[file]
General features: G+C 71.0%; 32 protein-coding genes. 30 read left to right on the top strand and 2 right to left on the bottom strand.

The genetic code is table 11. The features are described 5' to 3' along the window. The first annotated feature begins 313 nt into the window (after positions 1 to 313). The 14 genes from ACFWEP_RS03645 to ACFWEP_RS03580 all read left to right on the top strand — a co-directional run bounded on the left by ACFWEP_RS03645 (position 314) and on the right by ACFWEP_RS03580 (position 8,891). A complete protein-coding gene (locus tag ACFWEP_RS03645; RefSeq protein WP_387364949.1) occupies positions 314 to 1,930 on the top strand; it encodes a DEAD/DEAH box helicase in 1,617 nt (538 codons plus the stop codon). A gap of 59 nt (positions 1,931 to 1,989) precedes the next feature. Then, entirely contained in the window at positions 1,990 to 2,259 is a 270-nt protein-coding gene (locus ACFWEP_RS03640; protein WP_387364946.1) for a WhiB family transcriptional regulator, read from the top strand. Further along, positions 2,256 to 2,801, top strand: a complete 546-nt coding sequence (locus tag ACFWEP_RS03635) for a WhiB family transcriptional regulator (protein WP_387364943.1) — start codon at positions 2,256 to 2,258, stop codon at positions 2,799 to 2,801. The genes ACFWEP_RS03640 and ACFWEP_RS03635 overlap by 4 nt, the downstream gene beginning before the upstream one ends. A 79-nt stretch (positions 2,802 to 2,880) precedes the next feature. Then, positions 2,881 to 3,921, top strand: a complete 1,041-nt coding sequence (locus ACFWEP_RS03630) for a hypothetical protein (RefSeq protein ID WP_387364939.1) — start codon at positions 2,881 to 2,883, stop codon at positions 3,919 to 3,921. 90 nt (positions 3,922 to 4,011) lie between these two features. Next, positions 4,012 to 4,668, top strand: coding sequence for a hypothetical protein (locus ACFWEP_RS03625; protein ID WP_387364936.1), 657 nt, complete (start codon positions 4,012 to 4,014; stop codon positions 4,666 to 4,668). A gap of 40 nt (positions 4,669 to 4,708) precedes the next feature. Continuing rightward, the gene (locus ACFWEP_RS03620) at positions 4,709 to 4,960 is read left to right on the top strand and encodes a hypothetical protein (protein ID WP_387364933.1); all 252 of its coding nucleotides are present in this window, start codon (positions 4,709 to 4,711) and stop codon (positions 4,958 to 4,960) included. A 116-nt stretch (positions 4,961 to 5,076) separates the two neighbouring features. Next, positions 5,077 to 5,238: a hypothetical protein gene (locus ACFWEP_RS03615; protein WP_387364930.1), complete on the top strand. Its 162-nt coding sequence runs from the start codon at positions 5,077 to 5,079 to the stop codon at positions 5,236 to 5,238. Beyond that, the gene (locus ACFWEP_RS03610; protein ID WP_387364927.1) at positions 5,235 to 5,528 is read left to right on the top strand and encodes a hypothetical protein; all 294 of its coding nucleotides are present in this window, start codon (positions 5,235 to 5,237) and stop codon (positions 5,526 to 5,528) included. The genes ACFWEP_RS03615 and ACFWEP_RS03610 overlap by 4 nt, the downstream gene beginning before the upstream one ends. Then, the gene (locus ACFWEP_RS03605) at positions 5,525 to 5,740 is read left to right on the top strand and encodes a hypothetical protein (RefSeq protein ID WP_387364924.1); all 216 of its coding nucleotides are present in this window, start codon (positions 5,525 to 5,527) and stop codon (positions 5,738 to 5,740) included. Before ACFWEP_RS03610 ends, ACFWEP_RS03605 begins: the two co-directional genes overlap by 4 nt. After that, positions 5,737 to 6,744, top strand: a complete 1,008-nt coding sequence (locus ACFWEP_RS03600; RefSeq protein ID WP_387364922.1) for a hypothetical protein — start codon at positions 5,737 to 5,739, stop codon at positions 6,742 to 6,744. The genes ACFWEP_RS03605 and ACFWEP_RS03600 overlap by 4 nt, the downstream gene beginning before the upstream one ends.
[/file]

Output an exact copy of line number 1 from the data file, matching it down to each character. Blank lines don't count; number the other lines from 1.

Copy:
General features: G+C 71.0%; 32 protein-coding genes. 30 read left to right on the top strand and 2 right to left on the bottom strand.